Author Topic: S Crank Interchange  (Read 542 times)

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Offline Boss9kid

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S Crank Interchange
« on: December 04, 2018, 01:54:10 pm »
Can an "S" crank be used in a "T" engine with "T" rods if the crank is balanced properly? Or is the rod journal width different?

Offline RmK57

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Re: S Crank Interchange
« Reply #1 on: December 06, 2018, 04:32:09 pm »
Did a quick search on the 429-460 site and found this......

You are describing "T" Boss 429 parts ( with exception to the DO rods, however they are direct replacements for the c9 parts) The cranks for the "s" and "T" engines are the same forgings except for balancing , the "S" engine used shorter 6.549" center to center distance rods as compared to the 6.605 "T" engines. Nice parts! The Nascar engine has a totally different crank and rod setup. They are a full 1" wide at the big end and use .04 wider rod bearings, have a c-c distance of 6.785" and the crank has threaded cleanout plugs instead of pressed in cups.

Offline ed meyer

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Re: S Crank Interchange
« Reply #2 on: December 06, 2018, 10:13:02 pm »
If anybody needs the spacer that goes on the early s cranks i had some made at machine shop let me know.

Offline Boss9kid

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Re: S Crank Interchange
« Reply #3 on: December 07, 2018, 01:36:06 pm »
Okay and if I balance the assembly, C9AE-B rods and pistons to a C9AE-A crank, the weight of the crank should pretty much match that of a "T" motor crank as long as the balancing was done correctly, right? I just want to be sure I'm not going to end up with a heavier crank than I should have. By the way, my crank has the threaded cleanout plugs and spacer.

Offline pbf777

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Re: S Crank Interchange
« Reply #4 on: December 08, 2018, 09:01:58 am »
       Assuming that the original crankshaft forgings were the same, and that the only machining differences were for the different balance values, then re-balancing for the intended bob-weight would present an acceptable unit.  It's generally easier (cheaper) to start with a crankshaft previously balanced for a heaver value and reduce it than the inverse.  I'm not sure whether the counter weights for the cranks utilizing the shorter rods are reduced in diameter to permit clearance, or some other profile difference, but I would sure check it. And even if the counter weights & webbing were perhaps a little "fatter" to present the necessary values, perhaps leading to a heavier overall weight, this would present no real issue (lets not get to deep here), any more than a flywheel and/or clutch assembly of more or less weight difference of the same value.     ;)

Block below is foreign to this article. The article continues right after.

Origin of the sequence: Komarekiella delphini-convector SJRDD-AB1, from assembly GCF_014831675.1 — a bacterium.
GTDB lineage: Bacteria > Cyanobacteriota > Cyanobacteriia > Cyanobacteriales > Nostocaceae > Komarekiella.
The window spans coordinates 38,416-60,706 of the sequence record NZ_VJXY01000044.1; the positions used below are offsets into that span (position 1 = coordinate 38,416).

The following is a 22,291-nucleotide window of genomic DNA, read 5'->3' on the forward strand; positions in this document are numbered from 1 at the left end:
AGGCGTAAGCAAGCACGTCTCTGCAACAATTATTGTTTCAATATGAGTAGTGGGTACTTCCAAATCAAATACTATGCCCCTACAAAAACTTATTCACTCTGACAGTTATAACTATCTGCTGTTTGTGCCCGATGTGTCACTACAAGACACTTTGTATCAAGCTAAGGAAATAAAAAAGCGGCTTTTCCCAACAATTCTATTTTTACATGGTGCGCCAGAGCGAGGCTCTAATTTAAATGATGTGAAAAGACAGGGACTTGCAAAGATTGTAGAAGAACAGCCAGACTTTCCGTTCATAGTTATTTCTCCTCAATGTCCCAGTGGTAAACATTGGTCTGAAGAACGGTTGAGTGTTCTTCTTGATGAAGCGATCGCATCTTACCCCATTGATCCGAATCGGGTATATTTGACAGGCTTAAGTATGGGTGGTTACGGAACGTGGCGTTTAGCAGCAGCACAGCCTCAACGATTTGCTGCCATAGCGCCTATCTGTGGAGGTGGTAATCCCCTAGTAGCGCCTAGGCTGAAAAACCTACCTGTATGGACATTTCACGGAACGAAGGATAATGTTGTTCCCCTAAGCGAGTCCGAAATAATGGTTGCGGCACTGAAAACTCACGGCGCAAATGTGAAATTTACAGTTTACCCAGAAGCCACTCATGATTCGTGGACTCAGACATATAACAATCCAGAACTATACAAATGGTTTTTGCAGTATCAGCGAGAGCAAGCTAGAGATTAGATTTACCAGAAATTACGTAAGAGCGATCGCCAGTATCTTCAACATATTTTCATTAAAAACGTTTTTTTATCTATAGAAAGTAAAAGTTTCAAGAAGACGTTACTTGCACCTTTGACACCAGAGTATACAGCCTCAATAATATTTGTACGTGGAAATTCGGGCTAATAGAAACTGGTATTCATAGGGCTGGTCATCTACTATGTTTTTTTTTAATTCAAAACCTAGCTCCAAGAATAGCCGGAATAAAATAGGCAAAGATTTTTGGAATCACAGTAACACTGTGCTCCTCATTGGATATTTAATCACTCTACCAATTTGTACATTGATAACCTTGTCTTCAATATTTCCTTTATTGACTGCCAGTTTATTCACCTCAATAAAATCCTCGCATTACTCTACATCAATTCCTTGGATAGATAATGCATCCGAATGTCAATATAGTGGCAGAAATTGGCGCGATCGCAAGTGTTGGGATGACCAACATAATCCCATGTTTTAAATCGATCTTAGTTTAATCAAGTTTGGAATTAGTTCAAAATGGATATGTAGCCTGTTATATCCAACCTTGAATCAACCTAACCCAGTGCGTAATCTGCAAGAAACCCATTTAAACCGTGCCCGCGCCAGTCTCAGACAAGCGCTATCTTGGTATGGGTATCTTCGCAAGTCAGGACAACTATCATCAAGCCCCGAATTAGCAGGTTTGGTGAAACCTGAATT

Scott.

Offline Boss9kid

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Re: S Crank Interchange
« Reply #5 on: December 10, 2018, 08:02:29 am »
Okay, thanks!

Offline KK1826

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Re: S Crank Interchange
« Reply #6 on: December 11, 2018, 08:25:27 pm »
but why do this ????

Offline JohnSlack

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Re: S Crank Interchange
« Reply #7 on: December 12, 2018, 03:40:49 pm »
but why do this ????

Plus one, just get the easier to aquire "T" crankshaft.
John
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Offline Boss9kid

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Re: S Crank Interchange
« Reply #8 on: December 17, 2018, 02:49:13 pm »
I already have a useable "S" crank I don't have a "T" crank.

Offline pbf777

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Re: S Crank Interchange
« Reply #9 on: December 17, 2018, 03:28:58 pm »
     Since you possess the "S" crankshaft, first measure the rod-journal widths, and compare to your rod widths, establishing the difference, which equates to the rod side clearance sums,...........is it reasonable?       :-\

     Scott.

Offline Boss9kid

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Re: S Crank Interchange
« Reply #10 on: Today at 12:44:43 am »
I did check the side clearance and it appears to be okay. I used to think that S motors had different rod bearings, maybe they are indexed differently on the S motors than the T?